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Traditional Crafts of Tokyo

"Traditional Crafts of Tokyo" have been cultivated over many years within the city's cultural climate and history, such arts and crafts are created using time-honored technologies and techniques that have been polished and refined through the ages.

Combining together unique simplicity, relaxed familiarity and superior functionality, etc., traditional arts and crafts enhance and enrich our lives in a manner that mass-produced products cannot. Because they are created by businesses rooted in local communities, traditional arts and crafts not only contribute to local economic development, they also play a significant role in underpinning local culture.

Currently, 40 art and craft items are designated as "Traditional Crafts of Tokyo".

Edo Kiriko (Cut Glassware)

1. The "Traditional Crafts of Tokyo" Seal

The "Traditional Crafts of Tokyo" Seal

The "Traditional Craft Products Designated by the Tokyo Metropolitan Government" seal is a certification whose design combines together the Tokyo Crest and the kanji character "`" (den), the first character in the conjugation "`H|" (dentokogei or "traditional crafts"). This seal is applied to those products that have passed the inspection process.

2. The History of "Traditional Crafts of Tokyo"

How did the "Traditional Crafts of Tokyo" develop?

It is said that many arts and crafts were originally introduced to Japan from India and China along with the arrival of Buddhism. Subsequent to their arrival, starting from the Nara Period (710-794) and stretching through the Muromachi Period (1337-1573), such arts and crafts underwent continuous improvement through acclimatization. Most of these arts and crafts had assumed their current forms by the end of the Muromachi Period.

During the early Edo Period, the Tokugawa Shogunate (1603-1868) established a system of centralized feudalism, and many advanced art and craft skills were introduced to Edo (modern Tokyo) from Kyoto. The Shogunate also promoted a policy of attempting to develop guilds of superior artisans and craftsmen by inviting masters from Kyoto and creating special residential districts for them within the city, etc.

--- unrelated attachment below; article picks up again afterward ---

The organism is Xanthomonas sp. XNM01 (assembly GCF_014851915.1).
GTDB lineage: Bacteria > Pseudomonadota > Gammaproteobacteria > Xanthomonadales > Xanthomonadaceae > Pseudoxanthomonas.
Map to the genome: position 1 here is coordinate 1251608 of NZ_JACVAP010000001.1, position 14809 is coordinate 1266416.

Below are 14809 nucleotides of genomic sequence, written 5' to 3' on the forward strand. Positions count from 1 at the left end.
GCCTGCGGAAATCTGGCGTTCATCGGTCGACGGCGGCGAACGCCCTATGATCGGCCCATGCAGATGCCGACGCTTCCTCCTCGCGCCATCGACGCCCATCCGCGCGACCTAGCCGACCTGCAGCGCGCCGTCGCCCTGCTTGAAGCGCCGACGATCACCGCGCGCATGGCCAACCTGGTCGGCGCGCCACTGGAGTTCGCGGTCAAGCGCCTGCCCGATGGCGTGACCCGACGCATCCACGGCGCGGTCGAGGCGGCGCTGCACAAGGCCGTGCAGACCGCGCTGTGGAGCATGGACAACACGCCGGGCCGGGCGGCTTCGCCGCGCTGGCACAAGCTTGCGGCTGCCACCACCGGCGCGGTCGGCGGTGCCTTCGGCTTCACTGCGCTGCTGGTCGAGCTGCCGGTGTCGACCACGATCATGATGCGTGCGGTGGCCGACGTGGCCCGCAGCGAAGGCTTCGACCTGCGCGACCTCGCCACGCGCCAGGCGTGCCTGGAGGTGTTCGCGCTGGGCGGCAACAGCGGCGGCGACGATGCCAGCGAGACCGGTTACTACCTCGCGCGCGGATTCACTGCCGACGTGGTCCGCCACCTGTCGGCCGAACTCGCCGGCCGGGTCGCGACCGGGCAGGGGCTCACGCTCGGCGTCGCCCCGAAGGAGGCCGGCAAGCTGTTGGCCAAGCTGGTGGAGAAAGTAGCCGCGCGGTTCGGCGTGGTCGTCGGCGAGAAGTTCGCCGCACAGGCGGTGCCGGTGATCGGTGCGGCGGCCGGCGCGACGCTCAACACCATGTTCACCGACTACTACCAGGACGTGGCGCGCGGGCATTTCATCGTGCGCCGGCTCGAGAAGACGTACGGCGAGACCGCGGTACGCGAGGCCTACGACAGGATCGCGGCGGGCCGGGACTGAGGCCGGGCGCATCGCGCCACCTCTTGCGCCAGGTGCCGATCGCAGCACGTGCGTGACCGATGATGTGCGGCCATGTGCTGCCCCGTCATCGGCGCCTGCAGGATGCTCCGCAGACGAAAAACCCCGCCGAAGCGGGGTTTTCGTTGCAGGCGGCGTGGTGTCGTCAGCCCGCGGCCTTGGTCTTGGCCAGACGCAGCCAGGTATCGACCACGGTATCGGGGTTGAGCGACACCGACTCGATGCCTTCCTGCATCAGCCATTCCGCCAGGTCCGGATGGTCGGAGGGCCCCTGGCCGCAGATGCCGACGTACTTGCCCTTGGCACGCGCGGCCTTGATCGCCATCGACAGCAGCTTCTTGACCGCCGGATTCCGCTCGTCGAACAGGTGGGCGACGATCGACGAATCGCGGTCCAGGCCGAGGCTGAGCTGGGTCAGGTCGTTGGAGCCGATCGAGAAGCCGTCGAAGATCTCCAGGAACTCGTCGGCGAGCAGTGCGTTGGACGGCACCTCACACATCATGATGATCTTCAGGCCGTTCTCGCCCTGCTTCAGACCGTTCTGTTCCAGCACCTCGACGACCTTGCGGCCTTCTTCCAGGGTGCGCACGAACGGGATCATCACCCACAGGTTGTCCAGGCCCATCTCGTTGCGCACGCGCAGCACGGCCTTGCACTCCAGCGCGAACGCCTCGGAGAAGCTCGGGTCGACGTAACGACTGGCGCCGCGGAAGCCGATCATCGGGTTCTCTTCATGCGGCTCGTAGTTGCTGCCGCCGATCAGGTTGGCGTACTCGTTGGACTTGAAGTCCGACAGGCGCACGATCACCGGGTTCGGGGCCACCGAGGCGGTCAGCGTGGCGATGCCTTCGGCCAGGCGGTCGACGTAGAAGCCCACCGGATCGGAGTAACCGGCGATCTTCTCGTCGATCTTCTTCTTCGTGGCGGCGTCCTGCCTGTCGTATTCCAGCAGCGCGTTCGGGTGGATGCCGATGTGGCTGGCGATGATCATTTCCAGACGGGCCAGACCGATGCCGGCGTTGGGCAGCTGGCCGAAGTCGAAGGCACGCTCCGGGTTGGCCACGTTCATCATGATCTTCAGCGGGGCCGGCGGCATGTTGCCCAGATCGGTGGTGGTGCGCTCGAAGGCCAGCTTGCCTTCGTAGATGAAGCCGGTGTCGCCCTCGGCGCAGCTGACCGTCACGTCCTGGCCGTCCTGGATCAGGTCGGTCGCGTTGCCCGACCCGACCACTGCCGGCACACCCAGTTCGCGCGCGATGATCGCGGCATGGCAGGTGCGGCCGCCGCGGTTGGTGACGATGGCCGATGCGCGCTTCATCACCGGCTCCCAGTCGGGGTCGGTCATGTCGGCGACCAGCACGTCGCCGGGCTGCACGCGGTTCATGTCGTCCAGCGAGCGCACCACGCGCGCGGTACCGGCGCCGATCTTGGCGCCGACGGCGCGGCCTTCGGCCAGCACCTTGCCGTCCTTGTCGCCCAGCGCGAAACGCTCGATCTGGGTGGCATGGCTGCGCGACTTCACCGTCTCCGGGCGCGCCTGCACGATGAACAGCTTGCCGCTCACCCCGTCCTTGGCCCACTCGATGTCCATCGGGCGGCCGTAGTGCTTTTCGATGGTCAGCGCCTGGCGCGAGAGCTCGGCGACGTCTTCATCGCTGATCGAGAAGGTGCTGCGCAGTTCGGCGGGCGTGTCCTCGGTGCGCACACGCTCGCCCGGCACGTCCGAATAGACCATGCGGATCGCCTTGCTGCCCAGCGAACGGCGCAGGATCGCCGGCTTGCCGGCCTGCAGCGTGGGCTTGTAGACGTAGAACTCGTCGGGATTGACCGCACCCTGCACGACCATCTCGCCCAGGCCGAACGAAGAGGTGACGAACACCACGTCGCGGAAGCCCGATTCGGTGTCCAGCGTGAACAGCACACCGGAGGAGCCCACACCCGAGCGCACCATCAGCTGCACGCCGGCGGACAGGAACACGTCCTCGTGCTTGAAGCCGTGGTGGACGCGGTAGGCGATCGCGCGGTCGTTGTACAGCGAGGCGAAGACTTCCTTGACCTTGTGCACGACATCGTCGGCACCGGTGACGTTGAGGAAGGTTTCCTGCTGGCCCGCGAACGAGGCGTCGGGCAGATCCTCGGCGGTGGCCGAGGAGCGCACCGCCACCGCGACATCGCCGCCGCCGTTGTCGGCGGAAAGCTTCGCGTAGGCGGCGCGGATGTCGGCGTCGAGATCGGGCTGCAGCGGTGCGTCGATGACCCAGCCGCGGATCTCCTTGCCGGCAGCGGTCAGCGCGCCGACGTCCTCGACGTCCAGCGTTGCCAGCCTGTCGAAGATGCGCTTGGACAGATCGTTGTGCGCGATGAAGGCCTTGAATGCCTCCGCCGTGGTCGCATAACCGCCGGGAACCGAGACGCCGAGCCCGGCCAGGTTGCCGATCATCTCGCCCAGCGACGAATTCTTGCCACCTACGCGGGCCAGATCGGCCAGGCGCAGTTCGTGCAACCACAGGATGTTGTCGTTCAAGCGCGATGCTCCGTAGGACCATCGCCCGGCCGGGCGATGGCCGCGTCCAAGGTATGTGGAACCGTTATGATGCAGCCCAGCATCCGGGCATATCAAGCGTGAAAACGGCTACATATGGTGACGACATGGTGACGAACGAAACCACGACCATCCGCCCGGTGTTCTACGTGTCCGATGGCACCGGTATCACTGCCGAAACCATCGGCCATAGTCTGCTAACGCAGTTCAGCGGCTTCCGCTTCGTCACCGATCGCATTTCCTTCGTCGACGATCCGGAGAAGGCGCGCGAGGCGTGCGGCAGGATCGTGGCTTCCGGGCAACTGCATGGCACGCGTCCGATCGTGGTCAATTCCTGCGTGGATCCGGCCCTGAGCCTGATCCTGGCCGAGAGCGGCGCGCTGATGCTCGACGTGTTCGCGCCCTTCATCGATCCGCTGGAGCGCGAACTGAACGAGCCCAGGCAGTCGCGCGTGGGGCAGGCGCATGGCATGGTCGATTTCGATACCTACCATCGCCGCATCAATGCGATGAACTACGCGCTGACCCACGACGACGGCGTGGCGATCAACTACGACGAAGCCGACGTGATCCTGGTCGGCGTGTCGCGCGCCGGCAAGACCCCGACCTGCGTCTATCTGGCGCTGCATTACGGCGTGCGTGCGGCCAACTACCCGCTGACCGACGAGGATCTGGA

Following on, certain strains became apparent within the system that necessitated reform during the 100 years or so running from the Genroku Era (1688-1704) through to the Bunka Bunsei Era (1804-1830). The sumptuary laws that were introduced attempted to regulate permitted consumption, and these went so far as to try to restrict the activities of Edo's townspeople. However, these restrictions in fact demonstrated that economic power of the townspeople had gained in force. Thus, the economic focus of the city shifted from the samurai class to the townspeople, and Edo evolved into a city of great consumption, the culture of the townspeople flourishing accordingly. This culture, as represented by the kanji character "" (iki or "stylishness"), was expressed through sayings such as; "Spending more money on things the more they are not for show". During this period, many arts and crafts that spared no expense in their production were produced, and many representative masterpieces of such work remain with us to this day.

The "Traditional Crafts of Tokyo" saw considerable development during the approximate 300 years of the Edo Period. This was particularly the case with respect to the culture of the townspeople. Thus, it might be claimed that these arts and crafts "obtained their forms against the backcloth of 300 years of Edo culture."

When Japan underwent transformation from the Edo Period to the Meiji Period (1868-1912) and undertook to create a modern nation state, many technologies were introduced from European countries as the nation became increasingly westernized. For many traditional arts and crafts, this period might also be called a "turning point." As traditional Japanese dress was increasingly replaced by western attire, and handmade manufacturing was supplanted by machinery, many art and craft skills were forced to find new ways in order to compete with modern technologies.

Throughout the eras of Taisho (1912-1926), Showa (1926-1989) and Heisei (from 1989), Japan has advanced on its own path of modernization. While the value of handmade manufacturing has sometimes been forgotten when confronted with this tide of change, the goodness of traditional arts and crafts has nevertheless undergone reappraisal. Thus, we look forward to the present as a period that might be called a "new era of development" for traditional arts and crafts.

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